Home Repair Safety

 Safety First!

Many electrical appliances have warnings on their outside case to tell you of potential dangers to safety.

The Fix-It Club is dedicated to showing how to easily and safely make hundreds of household repairs. Common repairs made easy! Repair safety is a very important part of fixing anything, whether you are performing gas furnace repair, roof repair, yard trimmer repair, gas cooktop repair, electrical cord repair, or even jacket repair.

In one infamous example, technicians decided to find out what would happen if they ran the system with the various safety mechanisms defeated — at the Chernobyl Nuclear Power Plant. Fixing your toaster won't start a mushroom cloud of nuclear waste, but it can hurt you if you don't apply some common-sense repair safety rules:


Houses built before 1978 may contain lead paint. Before disturbing any surface, get a lab analysis of paint chips from it. Contact your public health department for information on how to collect samples and where to send them.

Safety First!

If the electrical device you’re working on doesn’t unplug, make sure the power is turned off to the circuit you’re working on.

  • For electrical repair safety, make sure the power source is disconnected before working on any electrical or gas system.
  • Turn the water off ahead of the fixture before working on plumbing.
  • Wear gloves if using caustic chemicals.
  • Wear safety glasses if using a saw blade or any tool that can throw debris.
  • Wear a breathing mask if working around dust or strong chemicals.
  • Never place a body part where it can get hurt.
  • Don't use a tool for any task but its intended purpose.
  • Don't stand on something that won't support you.
  • Don't try to fix anything when your thinking is impaired by lack of sleep, emotional stress, alcohol, medications, or illness.
  • Plan it before you do it.
  • Remember repair safety for all Fix-It jobs.

 Safety First!

Some electrical devices have labels telling you of potential danger due to high voltage inside. Heed them.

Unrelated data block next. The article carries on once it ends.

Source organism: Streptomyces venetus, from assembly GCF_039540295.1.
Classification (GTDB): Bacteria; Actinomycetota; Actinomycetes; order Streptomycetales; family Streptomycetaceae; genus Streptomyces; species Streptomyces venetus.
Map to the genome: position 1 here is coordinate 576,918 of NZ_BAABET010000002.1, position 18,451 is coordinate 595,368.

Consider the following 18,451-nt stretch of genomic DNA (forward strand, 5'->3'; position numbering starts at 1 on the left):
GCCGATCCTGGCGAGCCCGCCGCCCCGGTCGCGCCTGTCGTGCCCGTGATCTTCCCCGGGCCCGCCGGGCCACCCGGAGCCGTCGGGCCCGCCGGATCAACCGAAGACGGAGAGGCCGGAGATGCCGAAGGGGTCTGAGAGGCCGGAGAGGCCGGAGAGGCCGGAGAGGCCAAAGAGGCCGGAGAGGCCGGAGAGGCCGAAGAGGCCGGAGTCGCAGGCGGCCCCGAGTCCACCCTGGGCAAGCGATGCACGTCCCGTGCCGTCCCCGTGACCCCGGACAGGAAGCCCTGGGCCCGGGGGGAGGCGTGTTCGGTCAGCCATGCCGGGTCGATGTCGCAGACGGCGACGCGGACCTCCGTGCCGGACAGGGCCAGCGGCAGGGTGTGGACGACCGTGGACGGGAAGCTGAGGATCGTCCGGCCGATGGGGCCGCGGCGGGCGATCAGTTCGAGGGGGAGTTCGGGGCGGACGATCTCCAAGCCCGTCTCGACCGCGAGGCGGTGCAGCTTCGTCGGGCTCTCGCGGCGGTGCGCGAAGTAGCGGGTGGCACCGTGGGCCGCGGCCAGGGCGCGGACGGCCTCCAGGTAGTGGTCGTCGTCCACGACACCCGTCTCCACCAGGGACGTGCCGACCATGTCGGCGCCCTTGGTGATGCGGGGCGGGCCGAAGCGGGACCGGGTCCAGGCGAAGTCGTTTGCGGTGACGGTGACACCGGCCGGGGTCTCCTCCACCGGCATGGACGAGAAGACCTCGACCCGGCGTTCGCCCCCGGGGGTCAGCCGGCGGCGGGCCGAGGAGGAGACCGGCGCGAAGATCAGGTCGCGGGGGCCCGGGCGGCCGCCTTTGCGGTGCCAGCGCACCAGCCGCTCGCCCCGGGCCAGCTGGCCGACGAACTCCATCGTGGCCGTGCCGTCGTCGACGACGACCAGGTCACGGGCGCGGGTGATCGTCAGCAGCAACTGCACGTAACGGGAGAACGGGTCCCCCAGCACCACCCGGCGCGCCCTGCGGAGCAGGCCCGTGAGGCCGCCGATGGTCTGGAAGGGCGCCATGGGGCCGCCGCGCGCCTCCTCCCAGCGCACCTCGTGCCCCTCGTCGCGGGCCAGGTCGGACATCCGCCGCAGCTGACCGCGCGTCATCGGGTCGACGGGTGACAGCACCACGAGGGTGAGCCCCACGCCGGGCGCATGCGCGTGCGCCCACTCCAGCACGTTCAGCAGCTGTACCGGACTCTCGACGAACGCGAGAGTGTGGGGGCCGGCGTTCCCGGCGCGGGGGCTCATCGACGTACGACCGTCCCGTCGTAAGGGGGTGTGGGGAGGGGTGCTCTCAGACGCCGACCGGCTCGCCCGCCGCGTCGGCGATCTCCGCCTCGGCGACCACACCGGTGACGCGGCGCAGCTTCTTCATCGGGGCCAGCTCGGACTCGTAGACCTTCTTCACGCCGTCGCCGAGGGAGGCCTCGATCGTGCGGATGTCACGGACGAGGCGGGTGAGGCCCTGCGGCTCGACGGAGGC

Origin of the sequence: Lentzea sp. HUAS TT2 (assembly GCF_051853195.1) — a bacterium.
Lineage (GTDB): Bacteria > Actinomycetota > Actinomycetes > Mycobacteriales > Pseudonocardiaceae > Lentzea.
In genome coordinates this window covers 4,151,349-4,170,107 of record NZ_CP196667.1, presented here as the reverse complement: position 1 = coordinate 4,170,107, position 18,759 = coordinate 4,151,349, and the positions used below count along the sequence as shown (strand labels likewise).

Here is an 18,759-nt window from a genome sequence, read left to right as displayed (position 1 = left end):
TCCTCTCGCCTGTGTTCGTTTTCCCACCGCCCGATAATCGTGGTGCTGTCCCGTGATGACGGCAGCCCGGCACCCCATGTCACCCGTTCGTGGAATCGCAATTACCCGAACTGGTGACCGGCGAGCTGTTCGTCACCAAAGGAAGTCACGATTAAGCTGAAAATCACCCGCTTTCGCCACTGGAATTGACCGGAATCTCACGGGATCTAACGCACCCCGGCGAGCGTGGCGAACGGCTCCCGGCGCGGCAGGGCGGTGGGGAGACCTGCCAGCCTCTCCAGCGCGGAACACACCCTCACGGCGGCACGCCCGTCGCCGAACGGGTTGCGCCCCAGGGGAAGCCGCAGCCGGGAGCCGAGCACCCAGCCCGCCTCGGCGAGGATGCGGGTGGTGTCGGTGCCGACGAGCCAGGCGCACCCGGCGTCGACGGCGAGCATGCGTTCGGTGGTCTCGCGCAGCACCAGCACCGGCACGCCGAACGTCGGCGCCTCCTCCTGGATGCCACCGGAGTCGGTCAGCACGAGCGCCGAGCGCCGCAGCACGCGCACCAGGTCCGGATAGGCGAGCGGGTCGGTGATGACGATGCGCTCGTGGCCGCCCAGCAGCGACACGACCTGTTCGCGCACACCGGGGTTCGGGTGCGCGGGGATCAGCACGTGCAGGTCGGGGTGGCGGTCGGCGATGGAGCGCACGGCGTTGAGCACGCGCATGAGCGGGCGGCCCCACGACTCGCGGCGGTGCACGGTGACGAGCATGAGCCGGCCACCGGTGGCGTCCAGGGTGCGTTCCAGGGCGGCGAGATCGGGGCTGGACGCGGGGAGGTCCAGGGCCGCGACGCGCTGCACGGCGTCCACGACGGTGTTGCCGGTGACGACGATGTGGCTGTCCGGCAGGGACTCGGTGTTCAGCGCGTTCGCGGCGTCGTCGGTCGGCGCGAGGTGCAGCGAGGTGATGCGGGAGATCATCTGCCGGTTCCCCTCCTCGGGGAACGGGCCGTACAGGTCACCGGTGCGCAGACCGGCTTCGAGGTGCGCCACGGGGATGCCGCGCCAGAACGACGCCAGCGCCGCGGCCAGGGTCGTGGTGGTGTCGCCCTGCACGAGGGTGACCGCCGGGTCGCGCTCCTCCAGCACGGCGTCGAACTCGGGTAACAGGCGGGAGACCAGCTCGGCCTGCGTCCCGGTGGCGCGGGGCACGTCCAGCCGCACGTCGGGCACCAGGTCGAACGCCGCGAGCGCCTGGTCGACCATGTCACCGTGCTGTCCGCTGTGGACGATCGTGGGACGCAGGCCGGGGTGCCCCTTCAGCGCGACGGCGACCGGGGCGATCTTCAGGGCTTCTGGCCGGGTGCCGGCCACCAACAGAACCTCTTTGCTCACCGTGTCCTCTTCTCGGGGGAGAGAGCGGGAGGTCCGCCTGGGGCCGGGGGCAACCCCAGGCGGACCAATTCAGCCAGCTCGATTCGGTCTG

Aluminum wiring was used in home construction during the 1960s and early 1970s — until it was discovered that its interaction with copper and brass electrical terminals was causing some house fires! The metals expand and contract at different rates and the aluminum wire was pulling away from the copper terminals. How can you tell if your house has aluminum wiring instead of copper? Aluminum wire is dull gray or silver; copper wire is dull orange. "AL" may be imprinted on the wire sheathing (covering). What can you do about it? You may want an electrician to upgrade your home's wiring with new aluminum-compatible connectors or by adding copper pigtail wires to the end of all electrical connections. You may be able to do it yourself, but do so under the direction of a licensed electrician.


Should you worry about asbestos? Asbestos is a fireproof, non-conducting mineral that was used in building materials for many decades — until OSHA (Occupational Safety and Health Administration) determined that asbestos fibers are a health hazard. Tiny asbestos fibers can readily break away from building materials and the fine dust can be inhaled or swallowed. And asbestos was in many types of materials that are now in homes today. Should you worry? To be a health hazard the fibers must be friable or loose in the air. Disturbing asbestos insulation or breaking up products that have loose asbestos fibers is a health hazard and requires an asbestos-removal expert. However, products like roofing that has asbestos impregnated in it (because it's fireproof) aren't a significant health risk.

--Dan "The Fix-It Man" Ramsey

Fix-It Club

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